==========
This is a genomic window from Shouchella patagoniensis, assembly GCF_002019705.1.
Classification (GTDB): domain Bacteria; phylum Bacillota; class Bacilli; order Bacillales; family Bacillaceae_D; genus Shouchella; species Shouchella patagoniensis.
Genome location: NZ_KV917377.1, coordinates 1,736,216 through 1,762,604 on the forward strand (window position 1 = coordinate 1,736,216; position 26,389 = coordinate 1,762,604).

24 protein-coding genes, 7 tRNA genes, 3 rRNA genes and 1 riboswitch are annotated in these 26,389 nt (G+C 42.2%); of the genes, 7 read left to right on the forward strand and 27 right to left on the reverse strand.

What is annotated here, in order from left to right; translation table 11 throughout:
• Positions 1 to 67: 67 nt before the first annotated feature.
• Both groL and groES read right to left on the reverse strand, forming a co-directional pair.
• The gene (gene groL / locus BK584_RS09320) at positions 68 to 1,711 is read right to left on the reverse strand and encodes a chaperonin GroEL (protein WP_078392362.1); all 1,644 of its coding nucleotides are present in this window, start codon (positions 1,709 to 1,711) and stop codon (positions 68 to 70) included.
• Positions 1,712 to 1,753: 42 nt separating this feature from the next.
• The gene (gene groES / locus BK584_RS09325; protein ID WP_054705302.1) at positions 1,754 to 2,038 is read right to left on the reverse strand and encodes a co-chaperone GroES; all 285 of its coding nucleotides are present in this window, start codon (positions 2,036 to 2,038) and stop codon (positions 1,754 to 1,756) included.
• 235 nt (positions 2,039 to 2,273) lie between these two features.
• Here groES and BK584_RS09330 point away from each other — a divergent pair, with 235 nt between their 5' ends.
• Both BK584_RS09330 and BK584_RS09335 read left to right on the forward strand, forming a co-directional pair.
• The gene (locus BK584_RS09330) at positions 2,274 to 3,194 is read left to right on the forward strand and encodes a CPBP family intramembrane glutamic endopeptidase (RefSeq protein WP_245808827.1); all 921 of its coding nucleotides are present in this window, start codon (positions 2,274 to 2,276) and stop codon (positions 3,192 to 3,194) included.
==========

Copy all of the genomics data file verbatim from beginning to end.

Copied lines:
This is a genomic window from Shouchella patagoniensis, assembly GCF_002019705.1.
Classification (GTDB): domain Bacteria; phylum Bacillota; class Bacilli; order Bacillales; family Bacillaceae_D; genus Shouchella; species Shouchella patagoniensis.
Genome location: NZ_KV917377.1, coordinates 1,736,216 through 1,762,604 on the forward strand (window position 1 = coordinate 1,736,216; position 26,389 = coordinate 1,762,604).

24 protein-coding genes, 7 tRNA genes, 3 rRNA genes and 1 riboswitch are annotated in these 26,389 nt (G+C 42.2%); of the genes, 7 read left to right on the forward strand and 27 right to left on the reverse strand.

What is annotated here, in order from left to right; translation table 11 throughout:
• Positions 1 to 67: 67 nt before the first annotated feature.
• Both groL and groES read right to left on the reverse strand, forming a co-directional pair.
• The gene (gene groL / locus BK584_RS09320) at positions 68 to 1,711 is read right to left on the reverse strand and encodes a chaperonin GroEL (protein WP_078392362.1); all 1,644 of its coding nucleotides are present in this window, start codon (positions 1,709 to 1,711) and stop codon (positions 68 to 70) included.
• Positions 1,712 to 1,753: 42 nt separating this feature from the next.
• The gene (gene groES / locus BK584_RS09325; protein ID WP_054705302.1) at positions 1,754 to 2,038 is read right to left on the reverse strand and encodes a co-chaperone GroES; all 285 of its coding nucleotides are present in this window, start codon (positions 2,036 to 2,038) and stop codon (positions 1,754 to 1,756) included.
• 235 nt (positions 2,039 to 2,273) lie between these two features.
• Here groES and BK584_RS09330 point away from each other — a divergent pair, with 235 nt between their 5' ends.
• Both BK584_RS09330 and BK584_RS09335 read left to right on the forward strand, forming a co-directional pair.
• The gene (locus BK584_RS09330) at positions 2,274 to 3,194 is read left to right on the forward strand and encodes a CPBP family intramembrane glutamic endopeptidase (RefSeq protein WP_245808827.1); all 921 of its coding nucleotides are present in this window, start codon (positions 2,274 to 2,276) and stop codon (positions 3,192 to 3,194) included.